These days so many websites/apps (including StackExchange) allow logging in using your Facebook, GoogleId, or LinkedIn credentials. Whatever method you choose, you are presented a box to enter your credentials for that method. I think it is possible for a malicious web site/app to make a fake credential form which resembles say Google login, and phish your credentials.

Are there any safeguards to stop this from happening?

  • I think the best way to is to use your own credentials for login. Cause it's maybe easy to use your Google account everywhere but as you said it not possible to warranty that nobody is phising you. Or use plug-in like noscript to filter on the website script that can be running – Papa SALL Aug 9 '15 at 22:22

I protect myself from look-alike phishing sites by using the Lastpass browser extension to store my passwords. Lastpass will by default only enter credentials on the correct domain, and it is much simpler for a computer to parse the domain than a human. If you are about to enter credentials into the incorrect domain, Lastpass provides a warning:

Lastpass security warning

Lastpass has many other security features as well, such as enforcing unique passwords for all websites.


A user can detect he is probably on a phishing web server by reading the first part of the URL after the protocol header:


For example to connect on this web server the URL is something like:


and the field to check is:


If in place of this web server name, which I knowingly wanted to connect to, I read something like:


I am pretty sure that I am on a booby trapped web server which is most probably conceived to steal my account and password or some other private information.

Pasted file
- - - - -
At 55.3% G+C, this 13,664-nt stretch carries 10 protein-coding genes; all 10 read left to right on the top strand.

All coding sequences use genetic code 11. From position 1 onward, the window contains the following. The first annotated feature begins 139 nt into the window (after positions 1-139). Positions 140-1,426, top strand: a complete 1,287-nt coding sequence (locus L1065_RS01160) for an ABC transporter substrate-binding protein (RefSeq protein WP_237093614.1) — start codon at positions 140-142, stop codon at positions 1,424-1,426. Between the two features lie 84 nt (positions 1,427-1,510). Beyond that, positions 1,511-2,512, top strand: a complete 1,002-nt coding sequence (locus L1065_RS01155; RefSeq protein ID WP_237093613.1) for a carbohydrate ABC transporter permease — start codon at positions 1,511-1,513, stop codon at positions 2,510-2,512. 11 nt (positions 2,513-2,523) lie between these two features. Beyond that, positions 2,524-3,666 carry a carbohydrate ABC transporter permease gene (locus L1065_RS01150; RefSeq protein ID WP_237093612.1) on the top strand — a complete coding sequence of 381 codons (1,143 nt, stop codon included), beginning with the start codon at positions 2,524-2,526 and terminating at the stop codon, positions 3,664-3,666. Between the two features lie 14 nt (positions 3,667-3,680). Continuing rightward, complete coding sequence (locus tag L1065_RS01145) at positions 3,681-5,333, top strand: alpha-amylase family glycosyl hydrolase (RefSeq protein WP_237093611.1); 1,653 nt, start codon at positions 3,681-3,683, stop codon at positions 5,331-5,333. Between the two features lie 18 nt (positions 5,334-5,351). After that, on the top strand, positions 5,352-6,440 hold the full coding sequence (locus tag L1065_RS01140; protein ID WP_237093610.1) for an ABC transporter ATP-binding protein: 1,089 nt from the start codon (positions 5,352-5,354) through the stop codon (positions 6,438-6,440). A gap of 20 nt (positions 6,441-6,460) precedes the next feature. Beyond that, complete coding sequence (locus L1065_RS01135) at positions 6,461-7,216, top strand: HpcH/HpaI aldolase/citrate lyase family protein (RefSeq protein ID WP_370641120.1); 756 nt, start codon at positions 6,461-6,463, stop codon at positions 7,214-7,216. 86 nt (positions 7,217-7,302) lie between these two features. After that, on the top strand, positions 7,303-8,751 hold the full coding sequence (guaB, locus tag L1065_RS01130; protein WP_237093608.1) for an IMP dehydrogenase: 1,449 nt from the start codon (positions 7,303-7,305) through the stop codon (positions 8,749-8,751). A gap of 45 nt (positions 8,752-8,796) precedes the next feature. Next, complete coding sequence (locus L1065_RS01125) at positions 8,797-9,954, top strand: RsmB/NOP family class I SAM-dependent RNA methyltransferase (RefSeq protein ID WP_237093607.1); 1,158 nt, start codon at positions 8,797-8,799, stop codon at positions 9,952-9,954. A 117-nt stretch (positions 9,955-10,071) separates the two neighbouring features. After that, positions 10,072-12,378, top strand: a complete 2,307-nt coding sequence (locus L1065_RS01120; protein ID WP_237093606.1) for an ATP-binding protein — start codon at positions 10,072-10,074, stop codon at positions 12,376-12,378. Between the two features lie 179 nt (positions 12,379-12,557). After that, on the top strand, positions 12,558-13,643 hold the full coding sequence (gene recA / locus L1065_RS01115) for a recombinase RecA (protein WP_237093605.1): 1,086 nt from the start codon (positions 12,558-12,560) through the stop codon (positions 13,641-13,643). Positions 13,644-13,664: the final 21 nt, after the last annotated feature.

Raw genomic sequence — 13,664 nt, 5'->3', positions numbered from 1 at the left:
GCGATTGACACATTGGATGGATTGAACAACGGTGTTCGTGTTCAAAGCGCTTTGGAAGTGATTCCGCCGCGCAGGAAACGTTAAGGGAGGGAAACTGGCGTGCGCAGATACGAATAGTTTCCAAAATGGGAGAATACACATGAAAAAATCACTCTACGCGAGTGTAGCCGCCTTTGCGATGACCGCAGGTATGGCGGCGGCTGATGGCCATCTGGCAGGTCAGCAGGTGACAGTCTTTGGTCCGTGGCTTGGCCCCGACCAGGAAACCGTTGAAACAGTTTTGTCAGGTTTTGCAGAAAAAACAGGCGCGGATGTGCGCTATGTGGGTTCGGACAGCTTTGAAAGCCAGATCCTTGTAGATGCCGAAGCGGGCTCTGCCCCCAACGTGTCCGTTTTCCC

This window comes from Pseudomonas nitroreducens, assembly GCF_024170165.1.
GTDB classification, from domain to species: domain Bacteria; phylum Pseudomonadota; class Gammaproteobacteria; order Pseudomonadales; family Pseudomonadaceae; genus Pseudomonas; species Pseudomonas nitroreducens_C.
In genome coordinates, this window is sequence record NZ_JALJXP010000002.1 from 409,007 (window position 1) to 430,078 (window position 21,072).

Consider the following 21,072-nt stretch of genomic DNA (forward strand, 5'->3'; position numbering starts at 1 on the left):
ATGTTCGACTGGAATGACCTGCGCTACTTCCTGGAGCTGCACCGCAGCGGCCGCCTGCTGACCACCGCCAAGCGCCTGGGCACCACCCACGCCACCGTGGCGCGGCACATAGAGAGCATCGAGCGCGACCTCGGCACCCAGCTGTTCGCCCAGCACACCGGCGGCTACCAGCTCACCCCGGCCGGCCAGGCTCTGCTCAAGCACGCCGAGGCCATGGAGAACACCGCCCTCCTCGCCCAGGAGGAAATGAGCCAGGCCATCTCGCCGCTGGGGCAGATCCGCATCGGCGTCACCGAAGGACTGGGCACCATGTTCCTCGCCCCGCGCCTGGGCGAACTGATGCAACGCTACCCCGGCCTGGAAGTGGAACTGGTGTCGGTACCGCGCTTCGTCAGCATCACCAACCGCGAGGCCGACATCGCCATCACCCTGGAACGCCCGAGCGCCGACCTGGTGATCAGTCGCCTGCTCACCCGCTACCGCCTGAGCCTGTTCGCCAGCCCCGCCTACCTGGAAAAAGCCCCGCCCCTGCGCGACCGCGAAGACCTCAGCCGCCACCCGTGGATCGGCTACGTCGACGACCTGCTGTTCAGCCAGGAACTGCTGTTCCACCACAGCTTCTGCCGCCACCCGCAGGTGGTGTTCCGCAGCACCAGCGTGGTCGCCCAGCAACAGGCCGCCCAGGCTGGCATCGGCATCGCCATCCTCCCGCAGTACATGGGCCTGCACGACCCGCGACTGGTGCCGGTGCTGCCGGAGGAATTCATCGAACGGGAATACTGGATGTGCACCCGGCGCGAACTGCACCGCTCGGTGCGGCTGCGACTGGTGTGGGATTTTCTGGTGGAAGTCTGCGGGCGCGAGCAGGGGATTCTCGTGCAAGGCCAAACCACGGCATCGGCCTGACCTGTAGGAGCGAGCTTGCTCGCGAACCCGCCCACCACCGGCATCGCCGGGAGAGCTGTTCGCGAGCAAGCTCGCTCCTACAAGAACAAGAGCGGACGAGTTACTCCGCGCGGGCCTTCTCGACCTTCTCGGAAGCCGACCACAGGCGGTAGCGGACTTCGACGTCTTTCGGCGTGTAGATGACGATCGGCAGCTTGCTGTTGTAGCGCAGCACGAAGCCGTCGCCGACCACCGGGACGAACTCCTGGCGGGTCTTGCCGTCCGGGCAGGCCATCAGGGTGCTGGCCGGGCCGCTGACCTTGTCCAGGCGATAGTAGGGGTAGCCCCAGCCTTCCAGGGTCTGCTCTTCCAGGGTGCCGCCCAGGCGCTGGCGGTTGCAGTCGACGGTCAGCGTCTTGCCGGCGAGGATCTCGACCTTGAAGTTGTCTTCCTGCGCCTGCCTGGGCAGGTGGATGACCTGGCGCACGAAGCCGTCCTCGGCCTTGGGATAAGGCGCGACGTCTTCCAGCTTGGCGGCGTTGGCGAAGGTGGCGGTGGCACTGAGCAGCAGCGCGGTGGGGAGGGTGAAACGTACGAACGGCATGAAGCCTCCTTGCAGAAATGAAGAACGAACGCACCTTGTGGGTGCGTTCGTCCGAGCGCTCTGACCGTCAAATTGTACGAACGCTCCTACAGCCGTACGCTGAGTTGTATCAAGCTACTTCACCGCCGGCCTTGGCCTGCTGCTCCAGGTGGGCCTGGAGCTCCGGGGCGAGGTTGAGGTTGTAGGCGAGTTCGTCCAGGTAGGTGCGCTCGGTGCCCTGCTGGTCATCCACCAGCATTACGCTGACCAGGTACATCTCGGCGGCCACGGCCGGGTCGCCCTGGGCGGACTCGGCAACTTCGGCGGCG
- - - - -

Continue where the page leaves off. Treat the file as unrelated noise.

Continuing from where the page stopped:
You may also trust some advanced browser with blacklist integrated function (like Firefox) to help you in this fight. But nothing will replace a pair of good eyes and a fight brain behind :).

  • What is the API login is done through an iFrame? You will never get to see the real API url. – user83034 Aug 10 '15 at 14:24
  • Before opening an iframe you have to connect on a web server. This is a booby trapped one and you will have to use its URL: you have here many chances to check it. I have to admit that some changes from .gov to .com are sometimes hard to notice. Among a few hundreds of phishing I never saw one which wasn't a coarse makeup. – dan Aug 10 '15 at 15:16

Unfortunately, there are little safeguards except from keeping attention:

  • Check, that the the link to the login goes to the site it claims that it comes from (i.e., verify, that the login forms go to google.com, facebook.com etc.)
  • Check that the link uses the https protocol
  • Only use your Google/Facebook/Whatever account on site you trust
  • And check that you are really visiting the site you trust (and not some other site with a similar looking name, may it be a typo or a clever spoof using some strange unicode characters)

Only enter your credentials for the service when the domain matches the one you expect e.g. facebook.com for Facebook, Google.com for Google, etc.

Also check that the protocol is https in the address bar, and that there's a padlock symbol displayed.

It's all about the address bar. Simples.


There is no way to stop others from copying front-end files, so it's pretty much impossible to stop phishing. HTML, CSS, and Javascript documents in addition to other files such as images will always be available to the public. The phisher(s) will just steal whatever documents they need to re-create the front-end of the targeted website then create their own back-end code that captures data (probably logins) from POST requests.

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